Cables reveal US gov’t role in Herakles Farms land grab in Cameroon

August 30, 2016
Source
Mongabay

Mike Gaworecki

Cables obtained by the non-profit Oakland Institute through a Freedom of Information Act request reveal that U.S. government officials pushed the Central African nation of Cameroon to approve a deeply controversial oil palm development owned by Herakles Farms despite full knowledge of the project’s negative impacts on the environment and local communities.

Sithe Global Sustainable Oils Cameroon (SG-SOC), a subsidiary of U.S. agribusiness firm Herakles Farms, signed a convention with a Cameroonian government minister in 2009 to develop a large-scale palm oil plantation that included a 99-year lease for 73,086 hectares (about 180,600 acres) of land in the Ndian and Kupe-Manenguba Divisions in southwest Cameroon. The development was contentious from the start, as the convention was likely illegal, given that land in excess of 50 hectares can only be granted by presidential decree under Cameroonian law.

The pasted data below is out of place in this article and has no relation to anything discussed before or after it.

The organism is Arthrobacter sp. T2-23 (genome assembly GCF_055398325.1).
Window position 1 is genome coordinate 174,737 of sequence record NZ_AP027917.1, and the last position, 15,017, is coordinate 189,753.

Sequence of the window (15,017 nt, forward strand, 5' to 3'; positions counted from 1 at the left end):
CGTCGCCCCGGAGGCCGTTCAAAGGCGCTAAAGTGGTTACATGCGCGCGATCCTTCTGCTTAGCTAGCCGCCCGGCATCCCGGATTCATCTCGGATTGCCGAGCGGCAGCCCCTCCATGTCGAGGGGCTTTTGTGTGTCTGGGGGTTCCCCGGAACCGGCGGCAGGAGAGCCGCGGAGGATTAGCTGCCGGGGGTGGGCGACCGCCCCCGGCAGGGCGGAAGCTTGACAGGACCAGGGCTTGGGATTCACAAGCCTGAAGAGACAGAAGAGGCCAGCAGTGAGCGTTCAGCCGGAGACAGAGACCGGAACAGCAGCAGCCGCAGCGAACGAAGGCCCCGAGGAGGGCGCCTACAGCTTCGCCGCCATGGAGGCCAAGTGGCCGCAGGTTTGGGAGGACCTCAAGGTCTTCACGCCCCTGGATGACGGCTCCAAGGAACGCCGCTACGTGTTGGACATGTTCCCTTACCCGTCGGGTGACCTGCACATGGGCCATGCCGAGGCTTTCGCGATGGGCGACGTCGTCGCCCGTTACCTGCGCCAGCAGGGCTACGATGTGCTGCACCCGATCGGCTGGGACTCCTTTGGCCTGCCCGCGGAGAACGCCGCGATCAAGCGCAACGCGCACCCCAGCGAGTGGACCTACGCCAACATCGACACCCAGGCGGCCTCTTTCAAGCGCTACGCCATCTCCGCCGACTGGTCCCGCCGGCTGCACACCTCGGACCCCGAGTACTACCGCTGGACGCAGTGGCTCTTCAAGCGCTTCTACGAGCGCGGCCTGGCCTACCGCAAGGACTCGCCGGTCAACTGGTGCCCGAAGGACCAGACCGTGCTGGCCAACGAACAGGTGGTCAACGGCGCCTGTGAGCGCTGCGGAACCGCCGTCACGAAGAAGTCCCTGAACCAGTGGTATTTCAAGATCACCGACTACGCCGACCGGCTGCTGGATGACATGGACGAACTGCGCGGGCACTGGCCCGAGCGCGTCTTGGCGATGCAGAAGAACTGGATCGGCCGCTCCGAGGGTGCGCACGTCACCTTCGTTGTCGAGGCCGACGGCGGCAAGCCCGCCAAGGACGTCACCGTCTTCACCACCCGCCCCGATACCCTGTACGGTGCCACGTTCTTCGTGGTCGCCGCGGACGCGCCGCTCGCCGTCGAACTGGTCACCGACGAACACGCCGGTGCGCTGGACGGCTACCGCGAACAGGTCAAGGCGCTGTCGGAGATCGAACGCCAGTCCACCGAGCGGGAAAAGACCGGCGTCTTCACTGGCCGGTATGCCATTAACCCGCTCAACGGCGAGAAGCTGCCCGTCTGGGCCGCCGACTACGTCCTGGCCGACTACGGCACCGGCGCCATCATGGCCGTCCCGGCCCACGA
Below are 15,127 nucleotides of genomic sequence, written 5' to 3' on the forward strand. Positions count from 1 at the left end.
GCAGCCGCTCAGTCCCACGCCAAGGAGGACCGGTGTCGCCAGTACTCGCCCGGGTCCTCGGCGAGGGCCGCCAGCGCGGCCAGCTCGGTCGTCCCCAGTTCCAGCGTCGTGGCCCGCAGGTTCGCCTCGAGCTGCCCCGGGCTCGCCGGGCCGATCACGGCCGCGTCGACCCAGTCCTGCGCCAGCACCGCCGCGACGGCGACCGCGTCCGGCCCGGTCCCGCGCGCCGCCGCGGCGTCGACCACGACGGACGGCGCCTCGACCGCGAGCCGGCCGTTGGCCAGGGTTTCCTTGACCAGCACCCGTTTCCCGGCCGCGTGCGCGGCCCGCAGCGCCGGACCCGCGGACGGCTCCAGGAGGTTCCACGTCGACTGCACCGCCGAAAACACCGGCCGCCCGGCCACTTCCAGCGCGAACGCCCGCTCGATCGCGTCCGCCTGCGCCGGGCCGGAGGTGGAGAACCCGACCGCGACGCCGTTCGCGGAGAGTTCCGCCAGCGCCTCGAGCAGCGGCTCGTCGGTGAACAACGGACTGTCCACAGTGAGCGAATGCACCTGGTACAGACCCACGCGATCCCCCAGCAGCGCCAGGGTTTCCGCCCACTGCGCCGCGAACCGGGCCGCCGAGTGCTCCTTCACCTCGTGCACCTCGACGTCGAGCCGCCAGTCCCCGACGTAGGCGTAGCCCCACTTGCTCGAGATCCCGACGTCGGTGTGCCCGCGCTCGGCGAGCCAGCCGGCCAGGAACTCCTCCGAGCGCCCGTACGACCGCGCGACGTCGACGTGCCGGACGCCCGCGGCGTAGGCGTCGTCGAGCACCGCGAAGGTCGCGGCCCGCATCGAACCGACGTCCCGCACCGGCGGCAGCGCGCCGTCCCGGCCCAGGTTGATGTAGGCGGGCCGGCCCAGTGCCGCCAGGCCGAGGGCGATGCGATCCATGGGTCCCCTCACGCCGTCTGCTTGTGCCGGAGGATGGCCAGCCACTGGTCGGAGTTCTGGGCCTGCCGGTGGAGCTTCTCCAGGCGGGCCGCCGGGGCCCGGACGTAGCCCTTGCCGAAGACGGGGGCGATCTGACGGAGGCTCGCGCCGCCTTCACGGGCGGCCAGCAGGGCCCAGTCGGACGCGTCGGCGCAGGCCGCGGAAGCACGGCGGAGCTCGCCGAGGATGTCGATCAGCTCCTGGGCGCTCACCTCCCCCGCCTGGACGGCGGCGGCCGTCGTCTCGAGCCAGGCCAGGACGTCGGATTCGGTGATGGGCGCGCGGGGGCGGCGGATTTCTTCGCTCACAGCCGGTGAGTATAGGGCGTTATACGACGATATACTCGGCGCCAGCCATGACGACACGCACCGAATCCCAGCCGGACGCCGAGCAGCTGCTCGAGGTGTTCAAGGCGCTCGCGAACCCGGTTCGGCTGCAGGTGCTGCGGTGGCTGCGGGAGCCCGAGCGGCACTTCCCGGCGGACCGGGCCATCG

Nonetheless, the company began clearing forest and developing nurseries in 2010, converting pristine tropical rainforest into monoculture oil palm plantations despite massive local opposition, according to a report released today by the Oakland Institute. The area where SG-SOC began operating is considered a biodiversity hotspot, and its operations allegedly put the livelihoods of 45,000 people at risk.

Herakles Farms ignored local court orders to cease these operations, “one of which specifically ordered the company to cease work until a proper environmental impact assessment was conducted, compensation was made to those directly affected by the project, and a Memorandum of Understanding was negotiated with local indigenous peoples,” the report states.

Then, four years later, SG-SOC got the decree it needed. President Paul Biya signed three decrees in November 2013 green-lighting the project, though it had been scaled back significantly, from a 99-year lease to a three-year probationary lease for just 19,843 hectares.

“It was shocking that President Biya signed the decrees despite the mountain of evidence exposing the vast social, economic, and environmental consequences of the project,” Frederic Mousseau, Policy Director at the Oakland Institute, said in a statement. “We now know that behind the scenes, US government officials were applying serious pressure to the Cameroonian government to grant Herakles Farms the land.”

Industrial-scale oil palm plantation on the road to Edea, Cameroon. Photo by Flore de Preneuf/PROFOR.

In at least three meetings in May 2013, for instance, Cynthia Akuetteh, then-Deputy Assistant Secretary for African Affairs at the U.S. State Department, pressed President Biya, Prime Minister Philémon Yang, and other Cameroonian officials to end the “investment dispute” with Herakles.